Flexibility of Thiel's embalmed cadavers: the explanation is probably in the muscles.
Summary of "Flexibility of Thiel's embalmed cadavers: the explanation is probably in the muscles."
The flexibility of cadavers conserved using Thiel's embalming method remains unexplained. We aimed to perform microscopic comparison of muscle and tendon fibres from fresh cadavers (FC), formaldehyde-preserved cadavers (FPC) and cadavers conserved by Thiel's method (TC).
Muscle and tendon biopsies performed on FC, FPC and TC were conditioned and stained by Masson's trichrome, Sirius red and Ramon y Cajal, then studied under optical microscope. Alignment and integrity of the muscle and tendon fibres were studied.
We observed a modification of the muscle fibres in all specimens from TC, regardless of the type of staining used. The muscle fibres taken from FC and FPC were relatively well conserved, both in terms of alignment and integrity. We did not observe any modification of collagen in either muscle or tendon fibres.
The considerable fragmentation of the muscle proteins, probably caused by certain corrosive chemicals, (e.g. boric acid) present in Thiel's embalming solution, could explain the suppleness of the TC. However, we cannot exclude the possibility of alterations in tendon or muscle collagen, since the experimental methods we used, did not allow for the study of collagen ultrastructure.
Laboratory of Anatomy/INSERM U887, Faculty of Medicine, Medical University of Burgundy, 7 Bd Jeanne d'Arc, 21033, Dijon, France, email@example.com.
This article was published in the following journal.
Name: Surgical and radiologic anatomy : SRA
- PubMed Source: http://www.ncbi.nlm.nih.gov/pubmed/20632174
- DOI: http://dx.doi.org/10.1007/s00276-010-0703-8
The use of mediastinal surgery for minimally invasive esophagectomy (MIE) has been proposed; however, this method is not performed as radical surgery because it has been thought to be impossible to pe...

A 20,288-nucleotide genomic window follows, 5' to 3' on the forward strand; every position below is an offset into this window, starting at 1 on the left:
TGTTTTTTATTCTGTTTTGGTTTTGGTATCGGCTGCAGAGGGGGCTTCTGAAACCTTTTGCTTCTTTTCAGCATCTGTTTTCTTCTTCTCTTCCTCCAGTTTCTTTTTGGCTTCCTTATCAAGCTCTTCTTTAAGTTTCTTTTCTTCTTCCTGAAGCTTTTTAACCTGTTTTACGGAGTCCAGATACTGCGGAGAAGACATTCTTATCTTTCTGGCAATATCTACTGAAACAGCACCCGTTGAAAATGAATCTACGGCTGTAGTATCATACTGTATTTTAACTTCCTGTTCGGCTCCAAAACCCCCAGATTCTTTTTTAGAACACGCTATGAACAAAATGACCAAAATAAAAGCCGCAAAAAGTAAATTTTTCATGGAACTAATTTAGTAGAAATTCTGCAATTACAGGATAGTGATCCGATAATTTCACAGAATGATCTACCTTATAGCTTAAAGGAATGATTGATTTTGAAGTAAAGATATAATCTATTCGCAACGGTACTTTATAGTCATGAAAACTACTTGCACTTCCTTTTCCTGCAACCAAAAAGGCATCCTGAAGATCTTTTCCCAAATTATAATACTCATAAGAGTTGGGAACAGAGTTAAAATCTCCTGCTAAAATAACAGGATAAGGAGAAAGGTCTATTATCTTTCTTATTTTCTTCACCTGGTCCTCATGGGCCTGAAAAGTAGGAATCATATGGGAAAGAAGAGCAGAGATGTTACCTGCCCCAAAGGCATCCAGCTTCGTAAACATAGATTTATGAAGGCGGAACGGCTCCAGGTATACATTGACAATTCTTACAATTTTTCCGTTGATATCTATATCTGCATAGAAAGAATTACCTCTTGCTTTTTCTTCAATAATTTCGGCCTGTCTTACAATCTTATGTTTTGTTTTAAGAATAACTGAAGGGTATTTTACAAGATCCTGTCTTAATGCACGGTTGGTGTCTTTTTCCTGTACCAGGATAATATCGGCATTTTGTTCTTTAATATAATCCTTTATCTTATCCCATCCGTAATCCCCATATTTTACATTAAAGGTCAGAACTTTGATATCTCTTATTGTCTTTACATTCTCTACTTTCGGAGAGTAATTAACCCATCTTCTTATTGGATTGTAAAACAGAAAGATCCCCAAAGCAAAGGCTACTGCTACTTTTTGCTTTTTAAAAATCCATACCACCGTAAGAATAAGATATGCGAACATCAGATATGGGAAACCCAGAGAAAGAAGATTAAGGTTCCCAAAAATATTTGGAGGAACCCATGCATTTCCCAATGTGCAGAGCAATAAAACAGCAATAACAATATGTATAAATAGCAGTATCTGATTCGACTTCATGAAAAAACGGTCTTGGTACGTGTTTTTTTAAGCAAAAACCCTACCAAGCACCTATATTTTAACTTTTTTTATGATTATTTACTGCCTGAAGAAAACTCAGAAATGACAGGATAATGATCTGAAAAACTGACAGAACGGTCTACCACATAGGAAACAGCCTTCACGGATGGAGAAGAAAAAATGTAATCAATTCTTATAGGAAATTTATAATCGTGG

In veterinary medicine, surgical education and training require the development of abilities that can be acquired in practical classes using currently available models such as cadaver training. Limite...
The anterior and lateral cervical muscles (ALCM) are generally considered to be postural, yet few studies have investigated ALCM fiber types to help clarify the function of these muscles. This study a...
Epidural blocks are widely used for the management of acute and chronic pain. The technique of loss of resistance is frequently adopted to determine the epidural space. A discontinuity of the ligament...
In femoral fracture reduction, orthopedic surgeons must pull distal bone fragments with great traction force and return them to their correct positions, by referring to 2D-fluoroscopic images. Since t...
The objectives of this study are to investigate if Neuro Emotional Technique (NET) will impact back and leg flexibility over both the short-term and the long-term. It is hypothesized that...
To estimate, in a longitudinal and not invasive way, in patients with SGB at respiratory risk, the function of respiratory muscles and that of the upper airways muscles by investigating th...
The aim of the study is to confirm the functional improvement obtained through treatment of spasticity on 2 agonist and antagonist muscles. The hypothesis is that treatment of both muscles...
The evaluation of any relationship between the rotational resistance of the shoulder and shoulder flexibility with throwing arm injuries in professional and college level pitchers.
The investigational drug being studied in this protocol is Incobotulinumtoxin A (Xeomin®). Botulinum toxin (BoNT) prevents the release of the acetylcholine from peripheral nerves, inhibit...
Medical and Biotech [MESH] Definitions
The distance and direction to which a bone joint can be extended. Range of motion is a function of the condition of the joints, muscles, and connective tissues involved. Joint flexibility can be improved through appropriate MUSCLE STRETCHING EXERCISES.
Muscles of facial expression or mimetic muscles that include the numerous muscles supplied by the facial nerve that are attached to and move the skin of the face. (From Stedman, 25th ed)
These include the muscles of the DIAPHRAGM and the INTERCOSTAL MUSCLES.
Recorded electrical responses from muscles, especially the neck muscles or muscles around the eyes, following stimulation of the EAR VESTIBULE.
Paralysis of one or more of the ocular muscles due to disorders of the eye muscles, neuromuscular junction, supporting soft tissue, tendons, or innervation to the muscles.